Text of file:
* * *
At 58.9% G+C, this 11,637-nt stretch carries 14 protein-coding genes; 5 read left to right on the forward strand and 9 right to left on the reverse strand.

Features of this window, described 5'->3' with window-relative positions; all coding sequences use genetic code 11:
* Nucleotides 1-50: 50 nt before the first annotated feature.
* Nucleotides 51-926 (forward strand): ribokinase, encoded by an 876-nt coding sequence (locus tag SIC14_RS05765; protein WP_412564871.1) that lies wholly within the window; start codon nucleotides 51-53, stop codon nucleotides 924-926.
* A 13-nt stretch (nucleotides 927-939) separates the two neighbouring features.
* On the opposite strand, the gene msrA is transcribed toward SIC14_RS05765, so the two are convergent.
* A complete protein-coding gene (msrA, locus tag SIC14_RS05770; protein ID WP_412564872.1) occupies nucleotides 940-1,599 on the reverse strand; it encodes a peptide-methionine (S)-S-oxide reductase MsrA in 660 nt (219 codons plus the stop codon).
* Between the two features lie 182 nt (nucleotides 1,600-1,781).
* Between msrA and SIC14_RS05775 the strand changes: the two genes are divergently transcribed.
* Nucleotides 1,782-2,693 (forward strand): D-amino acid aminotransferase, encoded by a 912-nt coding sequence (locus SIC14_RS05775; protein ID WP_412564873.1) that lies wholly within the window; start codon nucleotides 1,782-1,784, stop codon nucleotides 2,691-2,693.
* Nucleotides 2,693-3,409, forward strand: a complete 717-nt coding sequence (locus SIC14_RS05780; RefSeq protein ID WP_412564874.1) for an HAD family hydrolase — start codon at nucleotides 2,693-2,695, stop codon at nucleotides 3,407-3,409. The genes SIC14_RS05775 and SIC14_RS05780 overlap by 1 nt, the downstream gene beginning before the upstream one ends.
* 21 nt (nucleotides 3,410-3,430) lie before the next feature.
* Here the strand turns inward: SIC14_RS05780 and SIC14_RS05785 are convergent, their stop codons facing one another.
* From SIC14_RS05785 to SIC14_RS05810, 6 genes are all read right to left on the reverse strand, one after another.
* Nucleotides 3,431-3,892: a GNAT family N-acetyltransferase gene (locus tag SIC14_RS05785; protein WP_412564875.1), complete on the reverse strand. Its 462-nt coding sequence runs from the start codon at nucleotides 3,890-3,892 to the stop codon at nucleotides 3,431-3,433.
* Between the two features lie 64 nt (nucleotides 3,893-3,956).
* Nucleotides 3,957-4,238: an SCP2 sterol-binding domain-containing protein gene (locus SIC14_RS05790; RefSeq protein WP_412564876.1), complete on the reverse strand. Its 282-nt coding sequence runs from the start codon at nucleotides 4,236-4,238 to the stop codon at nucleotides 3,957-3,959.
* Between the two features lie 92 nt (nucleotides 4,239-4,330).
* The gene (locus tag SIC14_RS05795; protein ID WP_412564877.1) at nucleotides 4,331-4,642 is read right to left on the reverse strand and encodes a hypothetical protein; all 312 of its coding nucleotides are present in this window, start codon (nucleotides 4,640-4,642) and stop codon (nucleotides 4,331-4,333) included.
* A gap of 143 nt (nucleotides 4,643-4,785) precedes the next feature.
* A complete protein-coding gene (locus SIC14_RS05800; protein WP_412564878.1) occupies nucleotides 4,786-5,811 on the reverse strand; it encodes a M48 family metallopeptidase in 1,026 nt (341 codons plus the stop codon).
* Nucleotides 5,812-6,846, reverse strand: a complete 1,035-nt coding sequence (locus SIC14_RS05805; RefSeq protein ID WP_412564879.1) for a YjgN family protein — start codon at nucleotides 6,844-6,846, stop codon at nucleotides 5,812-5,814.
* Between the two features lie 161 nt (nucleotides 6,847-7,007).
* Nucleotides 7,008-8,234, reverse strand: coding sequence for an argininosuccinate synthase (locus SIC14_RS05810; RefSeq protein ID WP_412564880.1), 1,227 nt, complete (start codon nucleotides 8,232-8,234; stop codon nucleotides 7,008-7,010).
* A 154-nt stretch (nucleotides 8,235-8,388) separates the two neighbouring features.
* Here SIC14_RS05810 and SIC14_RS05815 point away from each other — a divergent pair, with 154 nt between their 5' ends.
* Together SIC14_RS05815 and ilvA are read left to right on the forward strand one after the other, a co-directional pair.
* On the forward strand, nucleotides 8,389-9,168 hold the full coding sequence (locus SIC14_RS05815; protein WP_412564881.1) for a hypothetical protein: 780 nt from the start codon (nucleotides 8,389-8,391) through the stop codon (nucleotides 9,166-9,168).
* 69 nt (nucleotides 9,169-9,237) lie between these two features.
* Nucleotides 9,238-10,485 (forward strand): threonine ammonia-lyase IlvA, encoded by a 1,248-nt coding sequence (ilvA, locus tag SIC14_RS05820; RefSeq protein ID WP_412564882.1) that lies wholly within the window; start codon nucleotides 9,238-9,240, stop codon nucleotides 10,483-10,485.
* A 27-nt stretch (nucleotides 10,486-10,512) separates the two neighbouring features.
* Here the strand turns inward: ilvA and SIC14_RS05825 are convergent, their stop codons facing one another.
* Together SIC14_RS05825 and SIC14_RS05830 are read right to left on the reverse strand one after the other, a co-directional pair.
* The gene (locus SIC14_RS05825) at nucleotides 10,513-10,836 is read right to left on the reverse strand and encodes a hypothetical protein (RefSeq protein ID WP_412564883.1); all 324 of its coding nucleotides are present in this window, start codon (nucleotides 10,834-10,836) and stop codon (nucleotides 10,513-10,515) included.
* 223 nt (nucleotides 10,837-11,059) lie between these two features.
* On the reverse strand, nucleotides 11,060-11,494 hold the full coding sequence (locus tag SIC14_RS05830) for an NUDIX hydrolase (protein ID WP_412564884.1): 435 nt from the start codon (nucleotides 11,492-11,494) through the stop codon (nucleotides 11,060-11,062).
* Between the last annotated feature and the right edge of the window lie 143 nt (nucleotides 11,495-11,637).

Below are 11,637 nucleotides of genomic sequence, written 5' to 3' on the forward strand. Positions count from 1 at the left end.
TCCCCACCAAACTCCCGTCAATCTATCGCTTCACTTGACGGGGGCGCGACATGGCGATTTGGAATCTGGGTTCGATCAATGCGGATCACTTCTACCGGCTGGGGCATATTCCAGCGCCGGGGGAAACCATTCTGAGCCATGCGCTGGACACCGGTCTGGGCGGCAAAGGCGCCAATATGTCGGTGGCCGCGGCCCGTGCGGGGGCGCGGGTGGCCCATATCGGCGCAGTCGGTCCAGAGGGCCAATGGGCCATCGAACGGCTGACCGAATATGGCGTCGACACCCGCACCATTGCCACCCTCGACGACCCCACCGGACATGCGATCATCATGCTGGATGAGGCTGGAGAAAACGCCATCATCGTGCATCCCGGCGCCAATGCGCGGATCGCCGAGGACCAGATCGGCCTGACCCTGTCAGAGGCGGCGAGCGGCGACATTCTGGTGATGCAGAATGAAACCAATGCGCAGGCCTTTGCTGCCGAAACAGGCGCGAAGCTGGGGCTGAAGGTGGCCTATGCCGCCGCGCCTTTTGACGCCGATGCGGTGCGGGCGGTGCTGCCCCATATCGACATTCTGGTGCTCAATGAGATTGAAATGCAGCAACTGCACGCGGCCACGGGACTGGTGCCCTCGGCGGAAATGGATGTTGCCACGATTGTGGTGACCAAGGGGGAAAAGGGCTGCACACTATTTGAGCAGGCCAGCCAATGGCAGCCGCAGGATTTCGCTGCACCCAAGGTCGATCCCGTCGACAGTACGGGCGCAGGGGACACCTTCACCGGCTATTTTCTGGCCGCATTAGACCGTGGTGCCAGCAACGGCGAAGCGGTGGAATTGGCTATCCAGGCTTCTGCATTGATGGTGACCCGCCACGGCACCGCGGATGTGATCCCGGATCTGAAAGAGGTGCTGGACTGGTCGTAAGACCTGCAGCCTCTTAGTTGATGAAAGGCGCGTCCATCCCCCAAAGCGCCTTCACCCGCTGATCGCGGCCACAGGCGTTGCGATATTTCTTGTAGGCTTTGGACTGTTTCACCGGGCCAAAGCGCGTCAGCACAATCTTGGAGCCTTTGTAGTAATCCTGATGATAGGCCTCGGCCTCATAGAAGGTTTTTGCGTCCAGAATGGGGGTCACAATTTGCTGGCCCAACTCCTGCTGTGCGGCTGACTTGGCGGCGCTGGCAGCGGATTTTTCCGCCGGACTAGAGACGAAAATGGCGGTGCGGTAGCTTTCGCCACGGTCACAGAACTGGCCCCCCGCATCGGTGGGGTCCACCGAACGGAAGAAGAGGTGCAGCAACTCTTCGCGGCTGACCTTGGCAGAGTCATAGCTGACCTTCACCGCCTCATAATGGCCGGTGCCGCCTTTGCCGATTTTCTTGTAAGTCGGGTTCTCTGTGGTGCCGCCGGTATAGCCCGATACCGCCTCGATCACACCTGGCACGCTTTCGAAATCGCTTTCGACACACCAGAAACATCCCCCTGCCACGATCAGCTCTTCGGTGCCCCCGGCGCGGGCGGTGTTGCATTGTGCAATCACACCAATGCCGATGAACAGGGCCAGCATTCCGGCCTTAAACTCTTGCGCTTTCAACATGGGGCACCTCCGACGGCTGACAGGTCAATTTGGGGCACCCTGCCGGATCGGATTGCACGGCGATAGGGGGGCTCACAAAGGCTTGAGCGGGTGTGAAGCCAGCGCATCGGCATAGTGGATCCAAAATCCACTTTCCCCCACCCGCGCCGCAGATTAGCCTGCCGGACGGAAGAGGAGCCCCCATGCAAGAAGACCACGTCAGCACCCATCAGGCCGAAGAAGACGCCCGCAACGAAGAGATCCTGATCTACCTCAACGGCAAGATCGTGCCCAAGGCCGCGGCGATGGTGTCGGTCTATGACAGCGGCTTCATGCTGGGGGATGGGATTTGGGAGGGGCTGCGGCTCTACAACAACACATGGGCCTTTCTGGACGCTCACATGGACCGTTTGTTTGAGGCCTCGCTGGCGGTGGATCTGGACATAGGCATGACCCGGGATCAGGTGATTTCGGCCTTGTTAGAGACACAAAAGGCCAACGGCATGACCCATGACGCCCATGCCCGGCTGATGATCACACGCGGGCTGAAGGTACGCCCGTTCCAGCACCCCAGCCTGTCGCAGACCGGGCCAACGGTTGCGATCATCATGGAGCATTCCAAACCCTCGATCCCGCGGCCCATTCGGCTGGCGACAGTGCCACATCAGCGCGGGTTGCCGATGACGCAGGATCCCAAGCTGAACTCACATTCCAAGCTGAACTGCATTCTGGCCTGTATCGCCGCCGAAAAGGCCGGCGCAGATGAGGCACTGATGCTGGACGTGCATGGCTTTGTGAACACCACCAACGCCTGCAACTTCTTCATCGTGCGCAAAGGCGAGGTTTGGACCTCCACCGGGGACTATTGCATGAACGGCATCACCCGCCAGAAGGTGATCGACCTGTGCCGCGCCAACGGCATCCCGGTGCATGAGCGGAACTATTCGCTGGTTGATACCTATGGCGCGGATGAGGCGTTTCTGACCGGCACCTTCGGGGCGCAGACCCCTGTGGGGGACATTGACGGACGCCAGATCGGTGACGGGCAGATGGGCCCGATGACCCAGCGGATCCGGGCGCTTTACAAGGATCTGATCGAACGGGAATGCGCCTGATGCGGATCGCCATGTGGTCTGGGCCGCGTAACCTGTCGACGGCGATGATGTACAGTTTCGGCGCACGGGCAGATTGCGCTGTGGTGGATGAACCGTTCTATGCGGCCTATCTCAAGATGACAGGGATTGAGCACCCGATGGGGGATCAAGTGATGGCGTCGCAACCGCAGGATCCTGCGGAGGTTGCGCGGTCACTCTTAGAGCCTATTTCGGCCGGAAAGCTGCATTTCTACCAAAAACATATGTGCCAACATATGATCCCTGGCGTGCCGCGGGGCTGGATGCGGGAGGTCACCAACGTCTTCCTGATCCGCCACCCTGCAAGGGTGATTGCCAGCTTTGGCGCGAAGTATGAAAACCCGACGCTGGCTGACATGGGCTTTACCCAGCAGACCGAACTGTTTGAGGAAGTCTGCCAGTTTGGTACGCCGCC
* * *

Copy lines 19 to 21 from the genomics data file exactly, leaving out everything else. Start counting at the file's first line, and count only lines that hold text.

* The gene (locus tag SIC14_RS05795; protein ID WP_412564877.1) at nucleotides 4,331-4,642 is read right to left on the reverse strand and encodes a hypothetical protein; all 312 of its coding nucleotides are present in this window, start codon (nucleotides 4,640-4,642) and stop codon (nucleotides 4,331-4,333) included.
* A gap of 143 nt (nucleotides 4,643-4,785) precedes the next feature.
* A complete protein-coding gene (locus SIC14_RS05800; protein WP_412564878.1) occupies nucleotides 4,786-5,811 on the reverse strand; it encodes a M48 family metallopeptidase in 1,026 nt (341 codons plus the stop codon).